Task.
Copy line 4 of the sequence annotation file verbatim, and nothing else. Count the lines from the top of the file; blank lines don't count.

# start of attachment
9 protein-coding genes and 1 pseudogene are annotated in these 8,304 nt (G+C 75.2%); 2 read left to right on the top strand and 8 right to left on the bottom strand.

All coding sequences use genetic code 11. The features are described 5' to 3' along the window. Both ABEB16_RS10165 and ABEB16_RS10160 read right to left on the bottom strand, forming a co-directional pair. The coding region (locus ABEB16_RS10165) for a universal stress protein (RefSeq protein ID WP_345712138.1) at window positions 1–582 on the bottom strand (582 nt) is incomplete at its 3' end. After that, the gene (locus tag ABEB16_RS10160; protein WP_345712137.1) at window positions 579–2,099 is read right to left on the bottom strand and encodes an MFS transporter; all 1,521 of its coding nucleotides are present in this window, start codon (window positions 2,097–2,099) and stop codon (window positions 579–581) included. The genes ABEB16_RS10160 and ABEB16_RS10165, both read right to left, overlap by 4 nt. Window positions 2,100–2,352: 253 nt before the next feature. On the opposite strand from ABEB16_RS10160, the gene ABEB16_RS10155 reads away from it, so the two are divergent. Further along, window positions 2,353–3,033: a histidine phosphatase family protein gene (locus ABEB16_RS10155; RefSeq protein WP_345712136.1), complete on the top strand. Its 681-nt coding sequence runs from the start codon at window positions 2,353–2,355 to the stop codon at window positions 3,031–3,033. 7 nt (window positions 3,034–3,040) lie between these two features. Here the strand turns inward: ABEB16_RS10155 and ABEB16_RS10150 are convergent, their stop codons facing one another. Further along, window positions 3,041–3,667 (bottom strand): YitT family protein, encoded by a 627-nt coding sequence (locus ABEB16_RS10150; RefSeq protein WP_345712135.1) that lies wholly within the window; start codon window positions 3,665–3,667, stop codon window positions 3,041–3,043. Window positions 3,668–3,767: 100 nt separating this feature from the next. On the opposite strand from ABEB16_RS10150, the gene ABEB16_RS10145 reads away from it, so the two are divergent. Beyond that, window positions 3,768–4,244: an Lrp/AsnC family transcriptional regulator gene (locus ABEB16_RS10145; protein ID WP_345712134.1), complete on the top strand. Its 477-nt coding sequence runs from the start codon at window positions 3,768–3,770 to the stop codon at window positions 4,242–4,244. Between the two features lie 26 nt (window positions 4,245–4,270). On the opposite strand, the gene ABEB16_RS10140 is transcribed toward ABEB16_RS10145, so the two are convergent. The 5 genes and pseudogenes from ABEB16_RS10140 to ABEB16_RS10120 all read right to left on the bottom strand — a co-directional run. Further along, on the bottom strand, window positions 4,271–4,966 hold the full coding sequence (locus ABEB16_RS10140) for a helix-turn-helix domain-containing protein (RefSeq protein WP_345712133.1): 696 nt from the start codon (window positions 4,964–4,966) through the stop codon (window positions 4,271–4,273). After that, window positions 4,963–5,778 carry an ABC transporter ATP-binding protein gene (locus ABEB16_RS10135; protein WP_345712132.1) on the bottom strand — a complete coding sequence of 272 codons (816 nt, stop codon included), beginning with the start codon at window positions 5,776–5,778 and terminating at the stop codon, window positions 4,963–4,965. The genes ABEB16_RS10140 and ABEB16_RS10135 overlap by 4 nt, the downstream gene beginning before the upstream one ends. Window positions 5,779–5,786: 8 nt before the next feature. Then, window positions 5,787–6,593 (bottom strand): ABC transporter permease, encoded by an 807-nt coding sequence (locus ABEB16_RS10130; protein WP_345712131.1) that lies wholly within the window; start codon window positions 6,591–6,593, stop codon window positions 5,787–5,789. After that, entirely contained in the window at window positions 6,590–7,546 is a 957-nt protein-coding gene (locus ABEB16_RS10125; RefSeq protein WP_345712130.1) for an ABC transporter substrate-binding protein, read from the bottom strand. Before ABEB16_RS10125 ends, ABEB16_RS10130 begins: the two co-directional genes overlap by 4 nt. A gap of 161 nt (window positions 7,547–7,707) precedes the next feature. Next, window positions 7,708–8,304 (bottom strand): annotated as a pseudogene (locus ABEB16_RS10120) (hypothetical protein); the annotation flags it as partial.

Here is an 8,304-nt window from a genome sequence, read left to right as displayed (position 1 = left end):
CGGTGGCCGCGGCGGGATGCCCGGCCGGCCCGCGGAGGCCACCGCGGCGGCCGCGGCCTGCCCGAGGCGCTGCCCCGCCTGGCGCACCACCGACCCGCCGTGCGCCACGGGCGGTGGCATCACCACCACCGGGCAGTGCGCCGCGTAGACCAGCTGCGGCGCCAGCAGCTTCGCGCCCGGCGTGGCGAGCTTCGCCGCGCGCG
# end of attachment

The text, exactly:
CGGTGGCCGCGGCGGGATGCCCGGCCGGCCCGCGGAGGCCACCGCGGCGGCCGCGGCCTGCCCGAGGCGCTGCCCCGCCTGGCGCACCACCGACCCGCCGTGCGCCACGGGCGGTGGCATCACCACCACCGGGCAGTGCGCCGCGTAGACCAGCTGCGGCGCCAGCAGCTTCGCGCCCGGCGTGGCGAGCTTCGCCGCGCGCG